Similarity increases collaborative cheating

Bernd Irlenbusch, Thomas Mussweiler, David J. Saxler, Shaul Shalvi, Alexa Weiss

Research output: Contribution to journalArticlepeer-review

3 Scopus citations

Abstract

We report two experimental studies testing how a cognitive feeling of similarity affects dishonesty in individual and collaborative tasks when cheating hurts others. By employing a novel die-in-the-box paradigm with a total of 1080 subjects, we find that a sense of similarity (vs. dissimilarity) tends to increase dishonesty in settings highlighting the relationship with a collaborator, but tends to decrease dishonesty in settings highlighting the relationship with others who suffer from cheating. Corroborating these results, a code of conduct highlighting similarity towards the firm's employees leads to higher levels of cheating than a code of conduct highlighting similarity towards other members of the society. The results provide insights into how to craft effective organizational codes of ethical conduct.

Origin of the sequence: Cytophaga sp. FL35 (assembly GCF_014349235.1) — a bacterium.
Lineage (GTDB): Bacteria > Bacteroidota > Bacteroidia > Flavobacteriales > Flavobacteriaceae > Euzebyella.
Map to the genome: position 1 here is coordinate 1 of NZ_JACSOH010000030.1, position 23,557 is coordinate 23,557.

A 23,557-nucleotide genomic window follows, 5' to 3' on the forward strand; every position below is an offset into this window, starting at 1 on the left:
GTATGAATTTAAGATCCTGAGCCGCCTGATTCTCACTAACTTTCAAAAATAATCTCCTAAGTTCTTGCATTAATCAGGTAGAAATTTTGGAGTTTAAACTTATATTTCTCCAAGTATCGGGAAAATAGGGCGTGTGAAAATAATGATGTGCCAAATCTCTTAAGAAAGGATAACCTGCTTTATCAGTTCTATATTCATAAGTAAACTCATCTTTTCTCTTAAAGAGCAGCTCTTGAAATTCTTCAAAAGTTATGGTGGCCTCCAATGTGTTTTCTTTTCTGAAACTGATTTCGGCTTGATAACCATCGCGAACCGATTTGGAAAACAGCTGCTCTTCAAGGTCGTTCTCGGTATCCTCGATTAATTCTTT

Original languageEnglish
Pages (from-to)148-173
Number of pages26
JournalJournal of Economic Behavior and Organization
Volume178
DOIs
StatePublished - 1 Oct 2020
Externally publishedYes

Keywords

  • Cheating
  • Codes of ethical conduct
  • Four-eyes principle
  • Lying
  • Similarity
  • Social responsibility
  • Two-man rule
  • Whistle-blowing

ASJC Scopus subject areas

  • Economics and Econometrics
  • Organizational Behavior and Human Resource Management

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